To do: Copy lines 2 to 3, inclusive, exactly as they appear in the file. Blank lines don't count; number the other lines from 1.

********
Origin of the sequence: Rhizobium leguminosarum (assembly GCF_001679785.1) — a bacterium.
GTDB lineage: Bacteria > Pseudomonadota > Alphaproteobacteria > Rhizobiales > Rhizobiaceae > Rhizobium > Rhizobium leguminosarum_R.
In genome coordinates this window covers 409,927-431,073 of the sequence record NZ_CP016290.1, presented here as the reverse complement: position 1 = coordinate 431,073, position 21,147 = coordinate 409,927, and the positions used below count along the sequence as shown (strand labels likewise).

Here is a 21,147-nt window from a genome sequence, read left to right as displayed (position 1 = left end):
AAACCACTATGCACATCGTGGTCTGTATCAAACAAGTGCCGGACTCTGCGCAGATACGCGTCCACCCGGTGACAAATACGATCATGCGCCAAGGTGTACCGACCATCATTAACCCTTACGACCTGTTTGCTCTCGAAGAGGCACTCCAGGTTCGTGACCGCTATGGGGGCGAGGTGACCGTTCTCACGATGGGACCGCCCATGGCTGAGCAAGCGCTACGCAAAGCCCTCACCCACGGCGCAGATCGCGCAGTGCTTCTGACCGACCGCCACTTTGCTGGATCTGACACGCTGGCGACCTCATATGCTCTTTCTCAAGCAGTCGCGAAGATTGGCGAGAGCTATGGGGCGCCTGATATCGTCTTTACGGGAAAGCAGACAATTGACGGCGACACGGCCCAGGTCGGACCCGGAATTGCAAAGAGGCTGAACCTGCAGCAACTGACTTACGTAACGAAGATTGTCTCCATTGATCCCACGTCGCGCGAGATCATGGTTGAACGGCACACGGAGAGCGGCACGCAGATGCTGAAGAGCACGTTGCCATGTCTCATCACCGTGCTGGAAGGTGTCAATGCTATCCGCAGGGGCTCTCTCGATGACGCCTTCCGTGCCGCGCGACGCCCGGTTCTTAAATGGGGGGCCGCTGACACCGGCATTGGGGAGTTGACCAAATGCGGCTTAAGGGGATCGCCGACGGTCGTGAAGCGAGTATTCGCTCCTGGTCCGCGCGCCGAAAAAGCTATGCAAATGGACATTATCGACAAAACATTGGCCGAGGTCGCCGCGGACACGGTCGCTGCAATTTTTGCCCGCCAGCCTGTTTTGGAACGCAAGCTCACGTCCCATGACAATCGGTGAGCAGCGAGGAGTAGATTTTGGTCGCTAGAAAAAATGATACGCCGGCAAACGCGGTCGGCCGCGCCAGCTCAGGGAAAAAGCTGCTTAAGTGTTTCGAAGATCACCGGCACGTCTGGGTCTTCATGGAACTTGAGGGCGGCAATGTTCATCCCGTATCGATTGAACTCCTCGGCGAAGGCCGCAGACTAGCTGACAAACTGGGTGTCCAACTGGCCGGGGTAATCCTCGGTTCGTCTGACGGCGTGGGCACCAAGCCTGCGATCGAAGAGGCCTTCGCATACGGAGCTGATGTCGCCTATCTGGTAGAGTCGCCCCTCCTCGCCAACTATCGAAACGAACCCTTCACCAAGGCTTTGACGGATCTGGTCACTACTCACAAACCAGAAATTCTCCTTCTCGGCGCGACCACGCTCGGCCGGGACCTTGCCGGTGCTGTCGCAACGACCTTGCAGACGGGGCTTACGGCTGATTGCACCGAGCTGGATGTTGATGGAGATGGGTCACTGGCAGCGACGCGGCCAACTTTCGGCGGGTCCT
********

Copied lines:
GTDB lineage: Bacteria > Pseudomonadota > Alphaproteobacteria > Rhizobiales > Rhizobiaceae > Rhizobium > Rhizobium leguminosarum_R.
In genome coordinates this window covers 409,927-431,073 of the sequence record NZ_CP016290.1, presented here as the reverse complement: position 1 = coordinate 431,073, position 21,147 = coordinate 409,927, and the positions used below count along the sequence as shown (strand labels likewise).